Background and ProblemCurrent FDA regulation allows donated blood to remain in storage at 4ºC for up to 42 days before transfusion. However, during storage red blood cells (RBCs) undergo biochemical and physical changes, termed “storage lesion,” that reduce oxygen delivery to tissues and induce immunosuppression and hyperinflammation in transfusion patients.
These result, in part, from the decay of 2,3-diphosphoglycerate and alterations to multiple cytokines, respectively. Studies have shown a correlation between transfusions of older blood units with longer hospital stays as well as with higher rates of mortality, renal failure, acute lung damage, and sepsis. The problem is that while regulation requires extensive disease screening of blood units, but there is neither standing regulation nor simple and effective tests to assess sample quality.
According to medical researchers Doctor and Spinella, the sole purpose of a transfusion is to improve oxygen delivery within the body. Transfusions of older blood units will improve the oxygen content within the bloodstream of a patient, but the O2 saturation of the patient’s tissue would actually drop because the storage lesion limits delivery to the surrounding tissues. Therefore, we define a “quality” blood unit as one that will help improve oxygen delivery to the tissues of a transfusion patient.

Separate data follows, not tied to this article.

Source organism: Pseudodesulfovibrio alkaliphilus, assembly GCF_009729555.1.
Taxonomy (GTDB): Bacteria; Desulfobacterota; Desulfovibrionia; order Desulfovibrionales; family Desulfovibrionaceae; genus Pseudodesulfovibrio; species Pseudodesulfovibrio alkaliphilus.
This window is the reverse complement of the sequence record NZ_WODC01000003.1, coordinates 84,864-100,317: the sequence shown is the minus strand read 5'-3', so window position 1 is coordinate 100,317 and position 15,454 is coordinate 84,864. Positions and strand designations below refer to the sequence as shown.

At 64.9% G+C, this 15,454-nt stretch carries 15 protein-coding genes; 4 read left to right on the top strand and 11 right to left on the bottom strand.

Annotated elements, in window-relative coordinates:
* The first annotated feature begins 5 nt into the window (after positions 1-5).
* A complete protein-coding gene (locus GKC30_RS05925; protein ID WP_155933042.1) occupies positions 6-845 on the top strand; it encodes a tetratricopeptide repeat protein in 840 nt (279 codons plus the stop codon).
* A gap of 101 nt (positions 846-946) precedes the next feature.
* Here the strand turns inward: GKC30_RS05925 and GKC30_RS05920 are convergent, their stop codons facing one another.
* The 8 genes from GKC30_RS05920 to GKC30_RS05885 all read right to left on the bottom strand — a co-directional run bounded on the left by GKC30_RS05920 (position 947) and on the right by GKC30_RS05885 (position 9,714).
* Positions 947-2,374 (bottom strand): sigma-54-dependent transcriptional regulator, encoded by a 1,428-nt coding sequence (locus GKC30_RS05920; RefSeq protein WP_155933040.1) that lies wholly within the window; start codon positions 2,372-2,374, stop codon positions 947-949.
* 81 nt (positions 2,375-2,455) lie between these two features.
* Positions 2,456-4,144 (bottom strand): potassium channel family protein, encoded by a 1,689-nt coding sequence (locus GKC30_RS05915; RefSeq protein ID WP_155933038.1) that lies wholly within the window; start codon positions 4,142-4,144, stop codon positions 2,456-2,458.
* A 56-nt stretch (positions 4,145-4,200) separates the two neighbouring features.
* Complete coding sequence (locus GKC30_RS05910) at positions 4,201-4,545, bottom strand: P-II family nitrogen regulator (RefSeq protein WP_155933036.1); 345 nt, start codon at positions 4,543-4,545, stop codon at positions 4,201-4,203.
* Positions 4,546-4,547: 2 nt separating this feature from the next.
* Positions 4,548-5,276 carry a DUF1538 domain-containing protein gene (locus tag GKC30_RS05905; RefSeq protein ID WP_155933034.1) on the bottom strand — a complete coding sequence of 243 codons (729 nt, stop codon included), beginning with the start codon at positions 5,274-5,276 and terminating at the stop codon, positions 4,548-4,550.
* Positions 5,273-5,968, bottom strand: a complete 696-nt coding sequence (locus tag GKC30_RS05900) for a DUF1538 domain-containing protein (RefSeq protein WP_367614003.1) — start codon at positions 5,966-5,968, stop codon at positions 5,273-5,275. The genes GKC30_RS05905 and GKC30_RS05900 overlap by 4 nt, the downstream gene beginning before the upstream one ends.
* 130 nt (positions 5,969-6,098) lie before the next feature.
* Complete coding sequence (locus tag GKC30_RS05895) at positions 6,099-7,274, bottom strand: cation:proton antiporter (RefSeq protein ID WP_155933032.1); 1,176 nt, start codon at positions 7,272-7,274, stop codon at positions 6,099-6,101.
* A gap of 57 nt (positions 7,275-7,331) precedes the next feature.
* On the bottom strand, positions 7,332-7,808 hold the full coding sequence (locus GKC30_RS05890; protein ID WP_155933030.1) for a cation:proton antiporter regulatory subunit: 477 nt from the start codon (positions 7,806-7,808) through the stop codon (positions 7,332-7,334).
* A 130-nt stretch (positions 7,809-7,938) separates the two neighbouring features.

Usage and Benefit of the SolutionIn the U.S. millions of patients are administered transfusions each year and transfusions remain an irreplaceable supplement for surgery and treatment for trauma and disease. Therefore, an analytical tool to evaluate the quality of stored blood could be utilized by hospitals and clinics around the world, potentially influencing the treatment of hundreds of millions of people per year. Hospitals would benefit because such a tool would facilitate patient turnover; reduce overnight stays; and, consequently, reduce operating costs.
If proven effective, quality screening could reduce post-transfusion observation time and perhaps transition the treatment to an outpatient procedure. This paradigm shift would translate into lower healthcare costs for the populace and faster patient recovery. Therefore, based on our research of the literature and of medical practices, we have determined there needs to be method to assess the quality of stored blood to improve transfusion patient outcomes.